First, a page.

• Mike Anderson, former owner of Wagonwork Collision Centers, sold to Pohanka Collision Centers
"There is a great deal of combined knowledge among these experts, who will be offering first-hand insight into how to navigate the process of valuing and selling your business," said SCRS Executive Director Aaron Schulenburg. "That said, it is very important to point out that we have a great deal of optimism that independent collision repair owners can thrive in today's marketplace as well, and have also defined specific programs that address solutions for them."
Perhaps none of the programs address these solutions more specifically than Wednesday afternoon's session entitled, "Competing in a Consolidated Marketplace." This session will be led by Tim Ronak of AkzoNobel and will take place from 3 to 5 p.m.
Ronak will discuss the most current consolidation information available as of November 2013 and suggest the path consolidation may take and the impact it might have on the industry at large. He will compare collision consolidation to other industries to identify strategies that were successful within those industries when consolidation reshaped their business model. Participants will have better understanding on how to navigate in this environment and insight into survival strategies for their business.
On Friday from 12:30 to 2:30 p.m., Scott Biggs of the Assured Performance Network will host an in-depth session entitled, "Creating a Parallel Universe: Reinventing the Collision Repair Industry." This discussion will allow industry members to better understand profit, prosperity and business survival in the decades ahead, taking a futuristic look at the industry and the trends that are shaping it right now. Attendees will see alternative versions of the future based upon the plans and agendas of insurers, MSOs and OEMs.
The 2013 RDE series is sponsored by industry organizations such as SEMA, PPG Automotive Refinish, GM Genuine Parts, BASF Refinish, Ford Motor Company, AkzoNobel, Hertz, Axalta Coating Systems, Goliath Carts, PBES (a division of AAIA), LKQ Corp., SATA, Spanesi Americas, Sherwin-Williams and AASP.
The Automotive Aftermarket Products Expo (AAPEX) 2013 Learning Forum will offer several sessions on successful sales and marketing approaches that are evolutionary and revolutionary to help buyers grow their business. AAPEX is set for Tuesday, Nov. 5 through Thursday, Nov. 7, at the Sands Expo Center, Las Vegas, Nev.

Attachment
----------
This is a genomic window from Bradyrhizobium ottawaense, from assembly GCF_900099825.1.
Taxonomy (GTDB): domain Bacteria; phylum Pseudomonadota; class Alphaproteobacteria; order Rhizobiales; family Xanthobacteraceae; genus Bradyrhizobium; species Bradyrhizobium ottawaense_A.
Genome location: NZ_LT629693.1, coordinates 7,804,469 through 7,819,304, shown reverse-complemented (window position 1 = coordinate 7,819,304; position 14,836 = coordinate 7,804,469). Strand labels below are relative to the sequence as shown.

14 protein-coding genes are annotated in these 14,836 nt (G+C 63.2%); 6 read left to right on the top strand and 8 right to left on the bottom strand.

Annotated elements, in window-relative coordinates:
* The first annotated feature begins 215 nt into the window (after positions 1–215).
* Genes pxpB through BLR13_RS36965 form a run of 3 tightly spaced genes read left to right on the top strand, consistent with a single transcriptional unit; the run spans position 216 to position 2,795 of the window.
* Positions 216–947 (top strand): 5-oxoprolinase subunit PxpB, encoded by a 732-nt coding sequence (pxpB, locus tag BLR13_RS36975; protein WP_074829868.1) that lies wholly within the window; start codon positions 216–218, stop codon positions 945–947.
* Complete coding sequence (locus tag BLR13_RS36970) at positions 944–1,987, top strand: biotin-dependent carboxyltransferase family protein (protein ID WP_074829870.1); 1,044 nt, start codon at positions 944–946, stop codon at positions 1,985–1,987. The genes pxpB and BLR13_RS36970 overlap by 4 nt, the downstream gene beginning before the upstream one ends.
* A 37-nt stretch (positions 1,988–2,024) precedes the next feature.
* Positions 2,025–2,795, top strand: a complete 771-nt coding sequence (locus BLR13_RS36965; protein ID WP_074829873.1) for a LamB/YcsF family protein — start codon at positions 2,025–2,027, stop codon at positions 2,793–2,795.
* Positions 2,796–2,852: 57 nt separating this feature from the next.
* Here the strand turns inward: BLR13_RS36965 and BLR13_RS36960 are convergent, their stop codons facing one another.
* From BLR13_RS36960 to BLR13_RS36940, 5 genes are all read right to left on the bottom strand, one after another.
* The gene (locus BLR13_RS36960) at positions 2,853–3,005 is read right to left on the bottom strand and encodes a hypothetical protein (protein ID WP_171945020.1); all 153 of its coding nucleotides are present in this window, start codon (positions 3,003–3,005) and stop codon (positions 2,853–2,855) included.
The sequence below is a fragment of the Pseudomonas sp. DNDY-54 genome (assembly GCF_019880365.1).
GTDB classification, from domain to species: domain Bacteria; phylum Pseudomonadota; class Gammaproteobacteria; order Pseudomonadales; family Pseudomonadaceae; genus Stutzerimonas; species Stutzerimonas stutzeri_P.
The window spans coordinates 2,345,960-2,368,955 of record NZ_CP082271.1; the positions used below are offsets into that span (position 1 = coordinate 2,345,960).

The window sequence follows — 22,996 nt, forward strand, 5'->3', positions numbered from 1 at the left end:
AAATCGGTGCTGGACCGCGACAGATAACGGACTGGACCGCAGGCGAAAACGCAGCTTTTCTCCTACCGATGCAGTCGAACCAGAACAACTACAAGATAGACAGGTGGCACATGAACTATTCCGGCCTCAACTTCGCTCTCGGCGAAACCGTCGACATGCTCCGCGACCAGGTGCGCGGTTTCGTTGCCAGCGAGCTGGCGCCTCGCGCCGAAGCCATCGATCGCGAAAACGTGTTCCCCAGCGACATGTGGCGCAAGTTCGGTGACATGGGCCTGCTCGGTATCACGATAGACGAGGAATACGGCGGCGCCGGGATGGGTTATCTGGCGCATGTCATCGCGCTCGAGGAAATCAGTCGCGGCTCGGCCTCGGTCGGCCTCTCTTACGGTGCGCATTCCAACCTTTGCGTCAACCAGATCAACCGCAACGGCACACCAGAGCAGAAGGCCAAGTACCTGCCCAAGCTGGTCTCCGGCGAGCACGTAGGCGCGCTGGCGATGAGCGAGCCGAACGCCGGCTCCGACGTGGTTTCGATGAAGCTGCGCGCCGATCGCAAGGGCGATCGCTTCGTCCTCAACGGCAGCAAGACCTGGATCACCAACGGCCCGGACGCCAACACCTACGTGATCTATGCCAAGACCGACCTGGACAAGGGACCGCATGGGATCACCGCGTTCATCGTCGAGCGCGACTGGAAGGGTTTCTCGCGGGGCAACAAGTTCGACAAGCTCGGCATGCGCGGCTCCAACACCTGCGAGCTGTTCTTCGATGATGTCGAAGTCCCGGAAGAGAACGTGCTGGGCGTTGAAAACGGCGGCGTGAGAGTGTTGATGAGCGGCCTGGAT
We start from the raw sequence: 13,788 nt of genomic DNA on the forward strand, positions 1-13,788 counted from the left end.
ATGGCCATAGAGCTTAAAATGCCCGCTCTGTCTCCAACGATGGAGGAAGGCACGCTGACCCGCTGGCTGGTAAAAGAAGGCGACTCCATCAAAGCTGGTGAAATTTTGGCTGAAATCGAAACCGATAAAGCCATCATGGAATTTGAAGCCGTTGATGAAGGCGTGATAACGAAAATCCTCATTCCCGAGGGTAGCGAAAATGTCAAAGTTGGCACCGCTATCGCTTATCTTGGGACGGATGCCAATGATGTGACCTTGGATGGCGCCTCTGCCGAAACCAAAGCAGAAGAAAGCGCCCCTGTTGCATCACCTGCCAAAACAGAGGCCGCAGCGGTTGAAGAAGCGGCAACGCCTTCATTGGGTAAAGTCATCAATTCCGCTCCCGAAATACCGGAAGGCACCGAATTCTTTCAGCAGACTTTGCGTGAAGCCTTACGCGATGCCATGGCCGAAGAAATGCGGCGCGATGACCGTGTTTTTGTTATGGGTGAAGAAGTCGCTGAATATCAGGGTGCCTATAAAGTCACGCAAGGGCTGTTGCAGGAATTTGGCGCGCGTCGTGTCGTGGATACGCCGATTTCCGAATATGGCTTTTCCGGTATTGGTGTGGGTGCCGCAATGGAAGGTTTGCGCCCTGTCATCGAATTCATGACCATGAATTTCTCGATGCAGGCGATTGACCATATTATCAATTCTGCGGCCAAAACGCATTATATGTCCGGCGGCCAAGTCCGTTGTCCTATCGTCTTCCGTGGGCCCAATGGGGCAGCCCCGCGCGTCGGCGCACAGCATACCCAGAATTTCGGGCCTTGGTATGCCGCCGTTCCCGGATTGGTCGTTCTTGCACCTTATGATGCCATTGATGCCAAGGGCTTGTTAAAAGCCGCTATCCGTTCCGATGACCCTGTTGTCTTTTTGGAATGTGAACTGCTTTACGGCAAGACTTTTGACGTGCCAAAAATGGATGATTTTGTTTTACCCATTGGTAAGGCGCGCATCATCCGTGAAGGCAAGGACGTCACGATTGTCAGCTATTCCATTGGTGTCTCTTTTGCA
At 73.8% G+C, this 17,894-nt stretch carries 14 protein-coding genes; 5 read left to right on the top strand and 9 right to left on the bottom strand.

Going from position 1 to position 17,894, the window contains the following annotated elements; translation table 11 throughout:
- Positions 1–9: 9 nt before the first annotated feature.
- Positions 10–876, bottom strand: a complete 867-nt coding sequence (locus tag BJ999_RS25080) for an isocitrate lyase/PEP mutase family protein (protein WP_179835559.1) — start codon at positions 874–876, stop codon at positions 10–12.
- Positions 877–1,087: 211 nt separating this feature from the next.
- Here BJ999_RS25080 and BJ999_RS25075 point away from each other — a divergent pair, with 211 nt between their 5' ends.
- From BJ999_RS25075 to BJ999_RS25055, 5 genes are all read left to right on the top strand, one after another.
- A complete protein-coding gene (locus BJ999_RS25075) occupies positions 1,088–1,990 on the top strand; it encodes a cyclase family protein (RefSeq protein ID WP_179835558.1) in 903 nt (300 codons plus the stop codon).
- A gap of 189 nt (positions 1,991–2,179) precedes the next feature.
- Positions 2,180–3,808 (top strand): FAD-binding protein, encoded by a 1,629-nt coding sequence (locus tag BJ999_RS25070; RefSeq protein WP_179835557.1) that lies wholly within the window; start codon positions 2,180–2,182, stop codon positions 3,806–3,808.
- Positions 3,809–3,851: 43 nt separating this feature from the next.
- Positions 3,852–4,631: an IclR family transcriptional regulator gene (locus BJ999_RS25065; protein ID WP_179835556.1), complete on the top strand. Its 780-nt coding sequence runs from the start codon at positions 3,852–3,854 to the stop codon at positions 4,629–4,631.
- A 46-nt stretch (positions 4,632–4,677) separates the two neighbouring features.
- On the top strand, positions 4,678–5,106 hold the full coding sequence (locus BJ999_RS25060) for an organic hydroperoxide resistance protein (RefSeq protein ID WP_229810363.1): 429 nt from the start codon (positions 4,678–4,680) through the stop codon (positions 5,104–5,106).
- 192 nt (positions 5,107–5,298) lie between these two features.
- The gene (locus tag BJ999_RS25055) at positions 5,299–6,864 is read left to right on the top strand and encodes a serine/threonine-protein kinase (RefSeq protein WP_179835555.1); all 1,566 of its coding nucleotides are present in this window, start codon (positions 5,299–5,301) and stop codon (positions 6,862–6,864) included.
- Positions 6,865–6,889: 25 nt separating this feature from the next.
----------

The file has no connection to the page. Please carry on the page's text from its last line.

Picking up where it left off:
AAPEX Learning Forum sessions with a focus on evolutionary techniques will cover turning phone shoppers into buyers, how to build brand strength, tactical team planning and selling to increase a team’s selling success. Revolutionary techniques will focus on marketing and selling to millennial consumers, the latest in sales and marketing technology, mobile marketing and taking advantage of the import parts explosion.
The following marketing, sales and branding sessions will be presented by professional speakers and industry experts:
• Brand Supremacy: Building Brand Strength in the Automotive Aftermarket
• Marketing and Selling to Millennial Consumers
• Import Parts Explosion: Are You Taking Your Share?
• SWAT Team Selling: Leading Your Team to a Competitive Advantage
• Implementing Account Planning to Increase Your Team's Selling Success
• Sales and Marketing Trends: The Latest Technology That Will Increase Your Cash Flow
• The Three Quickest Ways to Grow Your Bottom Line with Mobile Marketing
• Handling the Phone Shopper: Turning Phone Shoppers Into Customers
This year’s Learning Forum will feature nearly 40 free sessions, the highest number ever offered at AAPEX. Sessions will begin on Monday, Nov. 4 – the day before the official start of AAPEX – and continue through Nov. 7. Attendees are encouraged to make their travel plans accordingly.
All sessions are accredited by the University of the Aftermarket toward the Automotive Aftermarket Professional (AAP) and Master Automotive Aftermarket Professional (MAAP) professional designations. Sessions will be held at the Venetian Hotel, on the Venetian/Palazzo Congress Center Level 1, Marco Polo Rooms 701-707. Since the sessions are free-of-charge, seating is first come, first served.
For a list of topics, speakers, session descriptions and a schedule, visit the AAPEX Learning Forum, www.aapexshow.com/education.
SEMA is supporting legislation (S. 344) introduced in the U.S. Senate to ban the sale of gasoline containing 15% ethanol. The bill would overturn actions taken by the U.S. Environmental Protection Agency (EPA) two years ago to permit ethanol levels to rise from 10% (E10) to 15% (E15). The agency is only requiring a gas pump warning label to alert motorists that E15 could potentially cause equipment failure for vehicles older than model-year 2001.
“This legislation is necessary to protect auto enthusiasts by preventing damage to older vehicles and high-performance specialty components,” said SEMA Vice President of Government Affairs Steve McDonald. “SEMA applauds Senators Roger Wicker (R-MS) and David Vitter (R-LA) for their efforts to correct by statute a flawed decision by the EPA. Unless enacted into law, E15 may soon appear at a gas station near you.”